Blog Post

Can The Internet Afford To Be Free?

A recent NY Times article, "One Internet Village, Divided," made methink again about a conversation we had several times this semester in"This Is Your Brain on the Internet," my terrific undergraduate ISIS(Information Science + Information Studies) course. Especiallyinspired by thoughtful interventions by Lindsey, the graduate "teaching apprentice" in the course,we often talked about global issues of equity and access. My persistent question was how can the  utopic rhetoric of a worldwideweb exist side by side with a global economy in which the gap betweenthe obscenely rich and the desperately poor grows wider each year. Clearly the Internet cannot "solve" a world economic crisis. The Internet is not a panacea but a global communications system that carries with it all the disparities of the human and international relations of our highly fallible globe. To say something is worldwide and everywhere is not to say, as we discussed often in class, that its affordances are dispersed any more equitably than other material goods. The utopic rhetoric must be countered by economic realism. Actually carrying out the idealistic refrain "information wants to be free" is not a matter of simple desire or wishful thinking, but requires actual, global, political action. No technology exists aside from the political, economic, national, social, and economic conditions of the humans who use that technology.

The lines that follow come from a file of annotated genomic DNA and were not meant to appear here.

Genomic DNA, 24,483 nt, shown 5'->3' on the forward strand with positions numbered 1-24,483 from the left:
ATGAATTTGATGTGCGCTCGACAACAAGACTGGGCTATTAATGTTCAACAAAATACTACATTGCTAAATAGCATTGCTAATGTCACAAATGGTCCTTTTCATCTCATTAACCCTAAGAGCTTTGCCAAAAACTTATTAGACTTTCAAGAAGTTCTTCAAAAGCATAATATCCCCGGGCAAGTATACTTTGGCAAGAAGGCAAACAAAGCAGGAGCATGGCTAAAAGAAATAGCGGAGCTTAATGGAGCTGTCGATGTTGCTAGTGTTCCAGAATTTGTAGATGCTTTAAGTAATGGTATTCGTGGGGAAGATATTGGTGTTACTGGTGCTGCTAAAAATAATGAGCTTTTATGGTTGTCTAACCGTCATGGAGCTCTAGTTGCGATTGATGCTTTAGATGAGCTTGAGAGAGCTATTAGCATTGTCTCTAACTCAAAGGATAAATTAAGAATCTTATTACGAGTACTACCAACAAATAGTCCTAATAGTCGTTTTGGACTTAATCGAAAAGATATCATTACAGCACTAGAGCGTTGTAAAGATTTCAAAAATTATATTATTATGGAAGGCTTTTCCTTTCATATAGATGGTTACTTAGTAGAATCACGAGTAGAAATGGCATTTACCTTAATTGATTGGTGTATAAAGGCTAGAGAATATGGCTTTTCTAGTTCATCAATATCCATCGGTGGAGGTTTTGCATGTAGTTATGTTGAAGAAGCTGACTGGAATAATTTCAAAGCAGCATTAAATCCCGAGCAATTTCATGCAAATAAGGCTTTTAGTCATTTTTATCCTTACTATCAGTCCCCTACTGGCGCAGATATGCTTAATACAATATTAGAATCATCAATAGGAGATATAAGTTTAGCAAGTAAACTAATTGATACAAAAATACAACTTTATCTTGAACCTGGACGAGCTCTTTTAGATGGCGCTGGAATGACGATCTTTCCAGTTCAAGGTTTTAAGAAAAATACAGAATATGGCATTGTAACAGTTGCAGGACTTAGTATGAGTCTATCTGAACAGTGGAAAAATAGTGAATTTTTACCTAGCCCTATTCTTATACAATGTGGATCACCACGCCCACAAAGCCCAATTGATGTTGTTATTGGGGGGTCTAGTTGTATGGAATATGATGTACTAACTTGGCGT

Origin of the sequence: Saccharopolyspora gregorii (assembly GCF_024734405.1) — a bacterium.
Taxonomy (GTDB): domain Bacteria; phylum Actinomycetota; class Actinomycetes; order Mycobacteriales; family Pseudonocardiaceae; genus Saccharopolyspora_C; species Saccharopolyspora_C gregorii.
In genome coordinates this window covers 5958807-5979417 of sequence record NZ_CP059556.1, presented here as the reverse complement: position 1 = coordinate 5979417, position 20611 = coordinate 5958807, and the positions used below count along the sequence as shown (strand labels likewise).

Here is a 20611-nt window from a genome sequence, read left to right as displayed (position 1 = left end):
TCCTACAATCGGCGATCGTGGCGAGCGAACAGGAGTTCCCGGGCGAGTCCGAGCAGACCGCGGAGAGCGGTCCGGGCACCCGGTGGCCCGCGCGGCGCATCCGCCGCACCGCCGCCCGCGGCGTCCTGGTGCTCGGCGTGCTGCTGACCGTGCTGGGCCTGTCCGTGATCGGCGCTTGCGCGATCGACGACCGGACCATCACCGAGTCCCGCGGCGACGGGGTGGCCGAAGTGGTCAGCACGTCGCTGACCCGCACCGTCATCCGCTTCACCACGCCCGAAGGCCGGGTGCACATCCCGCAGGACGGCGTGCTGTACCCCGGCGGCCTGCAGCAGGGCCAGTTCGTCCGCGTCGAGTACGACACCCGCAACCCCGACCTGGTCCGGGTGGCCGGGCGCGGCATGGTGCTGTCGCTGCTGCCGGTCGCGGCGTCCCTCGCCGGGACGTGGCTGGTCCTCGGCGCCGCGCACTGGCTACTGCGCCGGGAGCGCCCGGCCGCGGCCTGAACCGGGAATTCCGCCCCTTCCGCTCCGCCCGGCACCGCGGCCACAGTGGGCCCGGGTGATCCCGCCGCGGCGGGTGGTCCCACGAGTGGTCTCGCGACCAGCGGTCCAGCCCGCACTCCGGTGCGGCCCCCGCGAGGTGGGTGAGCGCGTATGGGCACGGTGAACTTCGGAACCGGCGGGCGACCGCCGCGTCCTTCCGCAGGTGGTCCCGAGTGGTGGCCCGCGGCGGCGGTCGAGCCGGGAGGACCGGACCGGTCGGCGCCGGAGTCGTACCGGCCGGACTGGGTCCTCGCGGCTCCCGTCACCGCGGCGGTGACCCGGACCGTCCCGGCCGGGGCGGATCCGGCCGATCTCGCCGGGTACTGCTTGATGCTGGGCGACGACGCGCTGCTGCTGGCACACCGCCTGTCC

The Times article gives that issue yet another spin: in developingcountries, the Web may indeed be more equitable than society itself(not equitable in an absolute sense but relative to other forms of access available). Yet it is this very access across economic disparities that could spell the end of YouTube, Facebook, and other popular "free" sites precisely because, when serving a poor population,  they do not yield advertising revenue. The authors Stone and Helft make the case that, where there is advertising revenue from this use of(costly) bandwidth in poor countries, the whole business model of free social networking sites (already mysterious) is further imperiled. Since YouTube and Facebook and so forth are not altruistic endeavors but businesses, how do wereconcile "information wants to be free" with the inequal distribution of global capital? There are vast economic issues that have not yet been addressed. One wonders when the next Internet bubble will burst and what the global dimensions of that implosion will be.


Here'sthe url for the Times article:




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